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ᐊᕙᑖᓂᑦ ᑕᒪᐃᓐᓂᑦ ᓄᓇᑐᐃᓐᓇᓂᑦ
Among All These Tundras
Marja Helander, Somewhere Far Away, 2018. Digital inkjet print on archival paper. Installation view. Photo: Paul Litherland/Studio Lux
Taqralik Partridge, Tusarsauvungaa, 2018. Series of five elements. Cotton, polyester, wool, silk, glass beads, metal beads, Canadian sealskin, reindeer leather, thermal emergency blanket, Pixee lures, plastic tarp, Canadian coins, tamarack tree cones, dental floss, artificial sinew, goose feather and river grass. Installation view. Photo: Paul Litherland/Studio Lux
Jade Nasogaluak Carpenter, Tampax® tampon and Menstrual cup, 2017. From the series Uyarak/Stone. Soapstone and tung oil. Installation view. Photo: Paul Litherland/Studio Lux
Inuuteq Storch, Old Films of the New Tale, 2016. 2-channel video, colour, sound, 16 min. 10 sec. Installation view. Photo: Paul Litherland/Studio Lux
Joar Nango, Sámi Shelters #1 - 5, 2009. Hand-knitted woollen sweaters in ten different shades of colour. Installation view. Photo: Paul Litherland/Studio Lux
Allison Akootchook Warden, we glow the way who choose to glow, 2018. 3D printed figurines in glow-in-the-dark filament. Installation view. Photo: Paul Litherland/Studio Lux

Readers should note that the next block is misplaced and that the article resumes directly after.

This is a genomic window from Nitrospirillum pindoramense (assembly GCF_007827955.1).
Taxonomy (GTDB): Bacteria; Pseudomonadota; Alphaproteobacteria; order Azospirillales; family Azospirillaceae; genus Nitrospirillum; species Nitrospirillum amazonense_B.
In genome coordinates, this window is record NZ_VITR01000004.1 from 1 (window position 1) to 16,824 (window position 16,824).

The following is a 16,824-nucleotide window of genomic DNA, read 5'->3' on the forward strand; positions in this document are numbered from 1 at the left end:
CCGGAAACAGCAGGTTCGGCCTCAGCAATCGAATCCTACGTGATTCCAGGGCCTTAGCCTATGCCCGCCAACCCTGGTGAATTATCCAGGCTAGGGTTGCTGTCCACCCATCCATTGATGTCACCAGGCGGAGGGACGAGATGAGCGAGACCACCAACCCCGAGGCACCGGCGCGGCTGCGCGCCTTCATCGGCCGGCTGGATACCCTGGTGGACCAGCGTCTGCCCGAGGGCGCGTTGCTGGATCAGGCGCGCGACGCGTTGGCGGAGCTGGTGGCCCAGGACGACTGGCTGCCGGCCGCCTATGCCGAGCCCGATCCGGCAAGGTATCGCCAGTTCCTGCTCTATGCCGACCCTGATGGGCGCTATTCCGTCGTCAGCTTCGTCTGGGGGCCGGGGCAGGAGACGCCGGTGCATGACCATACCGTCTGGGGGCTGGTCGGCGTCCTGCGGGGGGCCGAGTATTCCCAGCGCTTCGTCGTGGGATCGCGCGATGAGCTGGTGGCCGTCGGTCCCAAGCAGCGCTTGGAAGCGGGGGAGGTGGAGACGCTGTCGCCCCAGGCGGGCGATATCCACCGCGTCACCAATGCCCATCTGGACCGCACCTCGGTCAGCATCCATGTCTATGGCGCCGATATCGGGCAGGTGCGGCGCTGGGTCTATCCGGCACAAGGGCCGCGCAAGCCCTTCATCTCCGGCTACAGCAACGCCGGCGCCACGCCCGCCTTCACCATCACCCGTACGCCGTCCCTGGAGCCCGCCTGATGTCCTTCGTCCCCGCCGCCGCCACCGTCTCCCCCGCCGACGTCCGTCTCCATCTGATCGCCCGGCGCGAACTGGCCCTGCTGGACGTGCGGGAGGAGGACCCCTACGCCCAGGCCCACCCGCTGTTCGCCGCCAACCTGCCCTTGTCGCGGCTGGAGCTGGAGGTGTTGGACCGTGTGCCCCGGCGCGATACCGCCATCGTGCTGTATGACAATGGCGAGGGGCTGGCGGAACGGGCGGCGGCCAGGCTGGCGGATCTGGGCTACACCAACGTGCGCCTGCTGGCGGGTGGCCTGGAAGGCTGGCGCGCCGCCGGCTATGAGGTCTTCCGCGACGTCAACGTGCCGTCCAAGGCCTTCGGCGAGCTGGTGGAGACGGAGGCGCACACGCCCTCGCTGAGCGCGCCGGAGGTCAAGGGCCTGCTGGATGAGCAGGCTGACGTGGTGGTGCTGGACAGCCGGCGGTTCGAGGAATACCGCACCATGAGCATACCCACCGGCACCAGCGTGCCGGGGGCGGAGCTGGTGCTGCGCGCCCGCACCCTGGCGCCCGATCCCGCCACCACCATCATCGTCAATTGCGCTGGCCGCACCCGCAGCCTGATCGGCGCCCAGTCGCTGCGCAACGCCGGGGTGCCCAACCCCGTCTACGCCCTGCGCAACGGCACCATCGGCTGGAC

ᓯᑎᐱᕆ 4-ᒥᑦ ᐅᑐᐱᕆ 27-ᒧᑦ, 2018

September 4 – October 27, 2018

ᑕᑯᔭᒐᖃᕐᕕᖕᒥ ᑲᒪᔨᑦ: Hᐃᑐ ᐃᒡᓗᓕᐅᖅᑎ, ᐋᐃᒥ ᐳᕈᑎ ᐊᒻᒪᓗ ᓴᕆᓴ ᐹᓐ ᕼᐃᐅᓕᒐ

Curators: Heather Igloliorte, Amy Prouty and Charissa von Harringa

ᐊᓯᓐᓇᔭᖅ, ᓛᑯᓗᒃ ᐅᐃᓕᐊᒻᓴᓐ ᐸᑦᑑᕆ, ᔭᐃᑦ ᓇᓱᒐᓗᐊᖅ ᑳᐱᓐᑐ, ᑲᕈᓚ ᑯᕋᕼᐊᓐ, ᒫᔾᔭ ᕼᐋᓕᓐᑐ ᐅᓇᓗ ᓵᒥ ᕕᓐᓚᓐᒥᐅᑕᖅ, ᓵᓐᔭ ᑲᓕᕼᐅ-ᑰᒻᔅ, ᔪᐊᖅ ᓇᓐᑰ, ᑕᕐᕋᓕᒃ ᐹᑐᔨ, ᐱᐅᓕ ᐸᑐ, ᐃᓅᑎᖅ ᓯᑐᐊᑦᔅ, ᑲᔨᓐ ᐸᓐ ᕼᐅᕕᓕᓐ, ᐊᓕᓴᓐ ᐊᑰᑦᓲᒃ ᒍᐊᑕᓐ

Asinnajaq, Laakkuluk Williamson Bathory, Jade Nasogaluak Carpenter, Carola Grahn, Marja Helander, Sonya Kelliher-Combs, Joar Nango, Taqralik Partridge, Barry Pottle, Inuuteq Storch, Couzyn van Heuvelen, Allison Akootchook Warden

ᒪᑐᐃᕐᓗᓂ
ᓴᓇᑦᑕᐃᓕ, ᓯᑎᐱᕆ 8-ᒥ

Opening
Saturday, September 8, 3:00 5:00 PM

Performance
siku/siku by Allison Akootchook Warden
Saturday, September 8, 3:00 pm – 5:00 pm
Monday, September 10, 3:00 pm – 5:00 pm
In the gallery

Events
Ways of Thinking